Let this serve as a reminder to some that their information is out there in a digital world. It is not written on a billboard that our neighbors can see whenever they get on the freeway, but it might as well be to those who want to find it. We want to make sure that our information is found by those who are supposed to, and that have our permission to use our information. If our personal data ends up in the wrong hands, it could leave us completely devistated.
If you're already in the habit of paying your own bills, then you have everything you need to check-in with your personal cyber information regularly. Remember that annoying carbon monoxide alarm? The one that runs on batteries, and needs to be checked each year? It's completely inconvenient to add it to an already long list of things which need our attention, however, if we put it into perspective, once per year is hardly something to get stressed over. A friend of mine once told me she checks hers during the Fall Daylight Savings Time date. It makes it so easy, one doesn't even need to write it down to remember! That could be the date we devote a portion of our day to checking smoke detectors, emergency food items and supplies, and ordering our free, annual credit reports.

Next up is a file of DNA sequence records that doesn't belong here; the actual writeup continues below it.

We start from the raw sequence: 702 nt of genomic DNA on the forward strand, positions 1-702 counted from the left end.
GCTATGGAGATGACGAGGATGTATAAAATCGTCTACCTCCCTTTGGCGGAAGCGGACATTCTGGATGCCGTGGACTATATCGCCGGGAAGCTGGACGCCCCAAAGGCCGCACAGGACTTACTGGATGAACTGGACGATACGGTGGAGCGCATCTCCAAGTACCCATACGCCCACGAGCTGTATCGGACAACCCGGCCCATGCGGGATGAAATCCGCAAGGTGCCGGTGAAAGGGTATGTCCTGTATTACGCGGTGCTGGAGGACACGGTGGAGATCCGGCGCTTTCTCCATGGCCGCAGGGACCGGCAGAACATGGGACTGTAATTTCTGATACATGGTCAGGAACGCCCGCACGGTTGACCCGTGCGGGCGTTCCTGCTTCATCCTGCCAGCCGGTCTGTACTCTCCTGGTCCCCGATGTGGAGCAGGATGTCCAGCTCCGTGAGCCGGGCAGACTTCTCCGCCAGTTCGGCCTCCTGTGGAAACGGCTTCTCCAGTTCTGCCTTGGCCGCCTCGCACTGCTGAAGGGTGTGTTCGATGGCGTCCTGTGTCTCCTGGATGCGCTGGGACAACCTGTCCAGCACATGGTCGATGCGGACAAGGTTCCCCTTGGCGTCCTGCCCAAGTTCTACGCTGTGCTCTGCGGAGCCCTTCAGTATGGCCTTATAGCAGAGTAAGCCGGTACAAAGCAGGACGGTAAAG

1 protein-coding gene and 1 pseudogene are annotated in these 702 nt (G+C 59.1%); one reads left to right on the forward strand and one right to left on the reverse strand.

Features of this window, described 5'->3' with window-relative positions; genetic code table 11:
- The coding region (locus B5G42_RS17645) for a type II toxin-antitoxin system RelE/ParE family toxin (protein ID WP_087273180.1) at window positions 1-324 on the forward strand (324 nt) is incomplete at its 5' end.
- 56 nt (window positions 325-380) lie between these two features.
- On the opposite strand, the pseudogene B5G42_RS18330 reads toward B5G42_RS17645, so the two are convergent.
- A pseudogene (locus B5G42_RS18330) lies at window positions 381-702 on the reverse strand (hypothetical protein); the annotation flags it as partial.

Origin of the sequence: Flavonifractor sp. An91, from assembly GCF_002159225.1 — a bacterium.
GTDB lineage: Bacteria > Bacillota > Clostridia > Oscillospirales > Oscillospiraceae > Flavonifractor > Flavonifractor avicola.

Just like April 15th is a day devoted to our tax responsibility, one day per year could knock out three other life-saving tasks. Then we are left to live a life spent more focused on the very best parts of being alive. Check out this Youtube video from the Internal Revenue Service (IRS) about even more ways to insure your cyber security (2 minutes long):
|Posted on December 29, 2015 at 10:55 AM||comments (0)|
This is a nice link for the Top Ten Resources for veterans:
My HealtheVet is one of the services offered. This is a website and mobile application to access your medical information, and contact medical professionals. Along with stop smoking and binge eating help, they also provide resources for any crisis through text, phone, or online chat.
|Posted on November 9, 2015 at 11:55 AM||comments (1)|
November is Alzheimer's Disease Awareness Month. In honor of this, we are posting a few facts about this disease you may or may not have known:
This disease can damage the brain a decade before problems appear.
Late-onset Alzheimer's is likely caused by a mix of lifestyle, genetic, and environmental factors.
Early-onset Alzheimer's is likely caused by a genetic mutation. Fewer than 1 in 20 cases are early-onset. It can affect ages 30-60 years old.
It is possible to have a mix of Alzheimer's and another type of dementia at the same time.
At least 70,000 volunteers are needed now, for more than 150 clinical trials and Alzheimer's studies. To find one, you can link to this:
To learn more about Alzheimer's, visit:
|Posted on November 6, 2015 at 11:05 AM||comments (0)|
Here are four, simple exercises from the National Institute on Aging:
|Posted on October 29, 2015 at 10:35 AM||comments (1)|
Great suggestions for modifying a home. These can be made to enable a senior to age in place, or to keep a disabled individual from having to move to an alternative living environment.
|Posted on October 29, 2015 at 10:35 AM||comments (0)|
This article not only gives suggestions for aiding sleep disorders, but links for participating in free clinical trials. By taking part in a clinical trial, you may gain access to new treatments before they're widely available.